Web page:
Now in its 26th year, SXSW has overcome many of the awkward growing pains that were evident in recent iterations. Event organizers finally figured out people don't like waiting in line and learned how to cap RSVP lists. Rumor mongering about special guests was kept to a minimum. The price of Lone Star was fairly consistent. On the downside, mainstream America fully embraced SXSW after slowly creeping in on the festival for years. Whether it was the 60-foot-tall Doritos vending machine, the party sponsored by Nike, or American Express broadcasting a live Jay-Z concert on Sixth Street, everybody wants a piece of Austin. SXSW is still about music, but it's also so much more.
The magic of SXSW
For every complaint about SXSW becoming too corporate there is something like SXSWendy's. Over the course of four nights, more than 24 bands played full sets out of a school bus parked behind the Wendy's in downtown Austin. Concertgoers were welcome to bring beer from the nearby convenience store and listen to the likes of Rich Aucoin, Blastoids and Terror Pigeon Dance Revolt. Wendy's has nothing to do with the show other than benefiting from drunk people realizing the glory of the 99¢ value menu.
Technology folks know how to party too. Monday night before most of the music kids had even shown up Cheer Up Charlie's hosted a miracle berry party. Organizers passed out bowls with plain yogurt, grapefruit, lemon and a small pill that dissolved on your tongue and made sour taste sweet for a few minutes. Good clean fun.
Bands that impressed
Nigerian-born, Germany-based neosoul singer Nneka delayed her set by a good 20 minutes to get the sound right and it was well worth the wait. Not only was her music filled with lush, bombastic instrumentation, she stopped between each song to talk about issues affecting Africa and young people enacting social change. Quite refreshing.
Poliça (pronounced PO-liss-ahh) continued its under-the-radar bid to win indie artist of the year. It didn't matter if it was early in the morning or late at night; Channy Casselle sang her heart out. The haunting lyrics and dueling drummers create a commanding performance from such an unassuming group of musicians. One question: Where do all the electronic accents come from during the live show?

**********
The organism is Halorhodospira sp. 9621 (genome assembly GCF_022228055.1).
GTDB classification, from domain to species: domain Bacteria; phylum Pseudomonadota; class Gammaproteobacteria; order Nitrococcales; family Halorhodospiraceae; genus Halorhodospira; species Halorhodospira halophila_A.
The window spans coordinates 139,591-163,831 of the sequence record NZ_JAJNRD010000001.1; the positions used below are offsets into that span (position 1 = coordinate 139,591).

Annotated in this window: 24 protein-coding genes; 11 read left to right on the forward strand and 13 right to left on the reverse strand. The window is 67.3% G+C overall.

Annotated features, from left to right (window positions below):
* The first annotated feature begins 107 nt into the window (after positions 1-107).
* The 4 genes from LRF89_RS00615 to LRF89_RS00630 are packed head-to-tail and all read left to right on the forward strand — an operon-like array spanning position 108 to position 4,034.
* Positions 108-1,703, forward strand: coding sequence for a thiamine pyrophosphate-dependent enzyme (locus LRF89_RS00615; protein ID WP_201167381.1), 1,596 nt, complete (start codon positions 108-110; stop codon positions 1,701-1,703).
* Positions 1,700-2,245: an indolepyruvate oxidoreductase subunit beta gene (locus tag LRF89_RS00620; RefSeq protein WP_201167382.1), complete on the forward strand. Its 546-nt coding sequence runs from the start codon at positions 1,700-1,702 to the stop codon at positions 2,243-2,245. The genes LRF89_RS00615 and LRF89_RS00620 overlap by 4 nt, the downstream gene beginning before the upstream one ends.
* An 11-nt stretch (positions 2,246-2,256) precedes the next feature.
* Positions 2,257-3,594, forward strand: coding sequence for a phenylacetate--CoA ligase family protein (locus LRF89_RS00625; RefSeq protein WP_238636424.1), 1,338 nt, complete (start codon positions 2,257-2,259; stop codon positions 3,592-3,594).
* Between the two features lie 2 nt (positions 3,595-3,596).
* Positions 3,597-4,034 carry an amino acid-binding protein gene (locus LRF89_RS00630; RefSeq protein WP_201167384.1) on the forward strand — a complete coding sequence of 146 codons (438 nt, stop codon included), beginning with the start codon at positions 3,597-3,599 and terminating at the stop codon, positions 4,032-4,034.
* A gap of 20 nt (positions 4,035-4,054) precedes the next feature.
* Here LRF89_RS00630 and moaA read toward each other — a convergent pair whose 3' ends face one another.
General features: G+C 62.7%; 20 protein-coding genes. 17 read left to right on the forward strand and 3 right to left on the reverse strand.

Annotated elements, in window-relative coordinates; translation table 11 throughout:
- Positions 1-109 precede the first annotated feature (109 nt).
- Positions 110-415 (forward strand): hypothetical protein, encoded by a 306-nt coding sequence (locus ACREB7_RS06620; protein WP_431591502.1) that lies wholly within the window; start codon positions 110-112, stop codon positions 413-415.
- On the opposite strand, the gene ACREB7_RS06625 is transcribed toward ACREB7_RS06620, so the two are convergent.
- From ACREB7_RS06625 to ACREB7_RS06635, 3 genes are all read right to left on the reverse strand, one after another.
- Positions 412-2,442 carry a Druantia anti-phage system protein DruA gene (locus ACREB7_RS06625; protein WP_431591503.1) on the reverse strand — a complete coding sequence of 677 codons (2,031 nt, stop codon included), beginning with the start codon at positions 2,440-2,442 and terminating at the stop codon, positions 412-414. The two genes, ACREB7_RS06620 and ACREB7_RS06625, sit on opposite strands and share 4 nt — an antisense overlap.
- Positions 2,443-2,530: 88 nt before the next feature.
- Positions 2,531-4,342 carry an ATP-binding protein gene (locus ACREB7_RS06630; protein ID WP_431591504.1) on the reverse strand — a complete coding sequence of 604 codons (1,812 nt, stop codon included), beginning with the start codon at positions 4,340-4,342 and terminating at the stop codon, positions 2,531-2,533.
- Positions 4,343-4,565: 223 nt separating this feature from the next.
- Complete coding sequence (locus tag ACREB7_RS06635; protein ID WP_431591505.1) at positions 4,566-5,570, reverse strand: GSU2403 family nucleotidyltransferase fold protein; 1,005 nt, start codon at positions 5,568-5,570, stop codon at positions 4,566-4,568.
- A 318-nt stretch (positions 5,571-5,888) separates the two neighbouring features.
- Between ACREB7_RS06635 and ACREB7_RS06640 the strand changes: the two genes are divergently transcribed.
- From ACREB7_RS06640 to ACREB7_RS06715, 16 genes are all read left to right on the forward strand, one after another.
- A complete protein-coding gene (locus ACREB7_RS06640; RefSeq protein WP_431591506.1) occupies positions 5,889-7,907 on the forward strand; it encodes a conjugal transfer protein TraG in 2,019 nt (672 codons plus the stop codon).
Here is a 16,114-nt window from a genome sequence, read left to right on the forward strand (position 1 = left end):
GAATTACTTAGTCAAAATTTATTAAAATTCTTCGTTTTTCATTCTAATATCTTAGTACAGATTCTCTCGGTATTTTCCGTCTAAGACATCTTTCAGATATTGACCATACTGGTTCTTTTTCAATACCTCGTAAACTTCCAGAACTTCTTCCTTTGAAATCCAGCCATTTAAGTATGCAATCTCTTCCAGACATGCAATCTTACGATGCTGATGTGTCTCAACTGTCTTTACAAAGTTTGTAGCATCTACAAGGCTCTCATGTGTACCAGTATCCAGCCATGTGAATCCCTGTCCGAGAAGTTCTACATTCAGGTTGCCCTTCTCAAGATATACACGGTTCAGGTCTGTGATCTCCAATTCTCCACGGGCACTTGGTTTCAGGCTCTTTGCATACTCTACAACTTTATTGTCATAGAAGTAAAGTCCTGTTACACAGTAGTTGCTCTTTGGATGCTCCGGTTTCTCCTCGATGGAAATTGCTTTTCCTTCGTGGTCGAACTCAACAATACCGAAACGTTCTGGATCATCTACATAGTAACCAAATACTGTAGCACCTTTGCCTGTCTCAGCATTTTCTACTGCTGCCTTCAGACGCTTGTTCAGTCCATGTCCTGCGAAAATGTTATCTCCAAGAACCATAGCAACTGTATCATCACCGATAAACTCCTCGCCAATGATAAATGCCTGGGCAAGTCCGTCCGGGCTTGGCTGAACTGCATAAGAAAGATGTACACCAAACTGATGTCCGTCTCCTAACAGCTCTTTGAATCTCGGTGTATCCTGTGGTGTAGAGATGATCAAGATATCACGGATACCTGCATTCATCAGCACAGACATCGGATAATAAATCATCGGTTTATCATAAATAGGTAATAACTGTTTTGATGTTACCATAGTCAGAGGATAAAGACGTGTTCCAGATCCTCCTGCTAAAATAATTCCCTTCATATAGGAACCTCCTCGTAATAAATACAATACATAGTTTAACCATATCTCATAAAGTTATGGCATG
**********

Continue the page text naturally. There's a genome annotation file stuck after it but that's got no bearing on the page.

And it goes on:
The man is a touring machine so if you haven't seen Astronautilus live it's only because you haven't tried. For those who aren't familiar -- the Minneapolis-based rapper is best known for pausing his show and soliciting topics from the crowd and creating a freestyle flow based on those subjects. On Friday at Side Bar he rapped about Daria and Burt Reynolds' mustache and on Saturday at Liberty Bar he went off the cuff on the madness of SXSW. You don't fully appreciate the bulging jugular in Astronautilus' neck until you see it in person.
Typically sponsored by a well-known corporate entity, these sparsely attended parties are off the radar and away from the madness of badge only and RSVP. After I wrote about how pointless branding was at the Fader Fort I should point out that sometimes it works. I spent some time at the Hard Rock Hotel Sound of Your Stay venue and ended up chatting with one of the hotel's marketing people. Even as he was telling me about new promotions like the in-house guitars and DJ equipment available for guests to use in their rooms I didn't know how or when I could work it into my coverage, but later that day I found myself telling friends all about it. So congratulations Hard Rock Hotel, consider your decadent party justified.